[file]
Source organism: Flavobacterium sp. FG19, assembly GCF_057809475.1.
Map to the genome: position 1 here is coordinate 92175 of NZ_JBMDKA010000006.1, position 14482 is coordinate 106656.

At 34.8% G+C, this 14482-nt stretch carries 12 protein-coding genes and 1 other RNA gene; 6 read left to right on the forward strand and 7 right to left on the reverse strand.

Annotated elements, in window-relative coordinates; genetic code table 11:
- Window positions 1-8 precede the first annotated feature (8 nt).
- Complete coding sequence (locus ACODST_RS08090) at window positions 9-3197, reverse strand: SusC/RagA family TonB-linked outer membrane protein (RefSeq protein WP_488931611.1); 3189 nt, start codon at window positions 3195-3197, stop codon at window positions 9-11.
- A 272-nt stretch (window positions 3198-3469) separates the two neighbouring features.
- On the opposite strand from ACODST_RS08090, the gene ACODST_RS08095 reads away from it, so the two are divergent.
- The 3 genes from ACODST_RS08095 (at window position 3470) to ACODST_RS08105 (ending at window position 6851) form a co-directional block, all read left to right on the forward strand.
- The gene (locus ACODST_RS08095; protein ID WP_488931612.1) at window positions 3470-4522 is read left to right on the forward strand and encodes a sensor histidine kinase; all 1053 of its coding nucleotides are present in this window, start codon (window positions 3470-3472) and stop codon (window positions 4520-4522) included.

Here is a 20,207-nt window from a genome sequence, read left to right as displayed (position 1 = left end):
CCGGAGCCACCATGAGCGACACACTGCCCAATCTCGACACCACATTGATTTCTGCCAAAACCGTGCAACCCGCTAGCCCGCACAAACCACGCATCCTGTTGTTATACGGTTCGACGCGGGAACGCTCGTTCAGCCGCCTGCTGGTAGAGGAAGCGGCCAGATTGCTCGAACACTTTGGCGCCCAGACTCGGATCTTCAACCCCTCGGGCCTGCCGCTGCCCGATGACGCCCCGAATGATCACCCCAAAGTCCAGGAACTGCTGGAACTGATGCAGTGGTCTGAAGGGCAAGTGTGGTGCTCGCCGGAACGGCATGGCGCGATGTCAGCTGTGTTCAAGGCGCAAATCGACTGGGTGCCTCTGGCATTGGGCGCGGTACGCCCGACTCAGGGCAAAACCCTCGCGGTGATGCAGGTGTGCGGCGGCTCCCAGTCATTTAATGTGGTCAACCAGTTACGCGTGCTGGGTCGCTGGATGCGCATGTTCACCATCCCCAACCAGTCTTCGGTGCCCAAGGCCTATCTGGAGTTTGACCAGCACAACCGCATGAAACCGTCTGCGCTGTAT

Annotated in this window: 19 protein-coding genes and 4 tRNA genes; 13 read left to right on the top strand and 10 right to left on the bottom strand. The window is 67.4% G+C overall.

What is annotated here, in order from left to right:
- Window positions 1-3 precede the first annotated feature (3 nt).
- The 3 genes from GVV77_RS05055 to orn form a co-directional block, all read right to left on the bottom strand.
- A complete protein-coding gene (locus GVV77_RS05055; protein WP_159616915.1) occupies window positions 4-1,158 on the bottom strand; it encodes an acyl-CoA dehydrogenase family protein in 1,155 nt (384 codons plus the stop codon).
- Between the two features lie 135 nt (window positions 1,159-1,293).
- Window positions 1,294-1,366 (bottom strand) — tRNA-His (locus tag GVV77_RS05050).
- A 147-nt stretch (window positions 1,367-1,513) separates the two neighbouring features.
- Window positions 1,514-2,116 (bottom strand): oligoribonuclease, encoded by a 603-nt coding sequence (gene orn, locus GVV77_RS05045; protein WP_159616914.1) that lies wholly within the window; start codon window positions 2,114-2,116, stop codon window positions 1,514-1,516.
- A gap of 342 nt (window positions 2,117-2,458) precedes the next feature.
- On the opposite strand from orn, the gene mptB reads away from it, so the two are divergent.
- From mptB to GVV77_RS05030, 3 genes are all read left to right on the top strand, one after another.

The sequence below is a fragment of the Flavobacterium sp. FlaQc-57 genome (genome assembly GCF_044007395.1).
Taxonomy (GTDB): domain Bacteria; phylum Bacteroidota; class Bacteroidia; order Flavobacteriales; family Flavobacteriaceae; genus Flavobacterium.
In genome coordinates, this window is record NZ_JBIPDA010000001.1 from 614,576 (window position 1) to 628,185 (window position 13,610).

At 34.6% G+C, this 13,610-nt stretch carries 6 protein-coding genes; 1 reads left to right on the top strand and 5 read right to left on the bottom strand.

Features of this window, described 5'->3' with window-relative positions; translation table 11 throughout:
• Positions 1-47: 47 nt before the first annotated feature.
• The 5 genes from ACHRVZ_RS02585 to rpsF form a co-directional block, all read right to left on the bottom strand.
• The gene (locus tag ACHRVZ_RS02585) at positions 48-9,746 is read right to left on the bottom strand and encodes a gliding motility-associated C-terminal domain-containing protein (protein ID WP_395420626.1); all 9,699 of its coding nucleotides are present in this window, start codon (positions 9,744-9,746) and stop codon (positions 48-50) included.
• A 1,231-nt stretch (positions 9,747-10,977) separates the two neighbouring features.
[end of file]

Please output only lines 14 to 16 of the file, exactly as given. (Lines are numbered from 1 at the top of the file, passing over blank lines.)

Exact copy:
What is annotated here, in order from left to right:
- Window positions 1-3 precede the first annotated feature (3 nt).
- The 3 genes from GVV77_RS05055 to orn form a co-directional block, all read right to left on the bottom strand.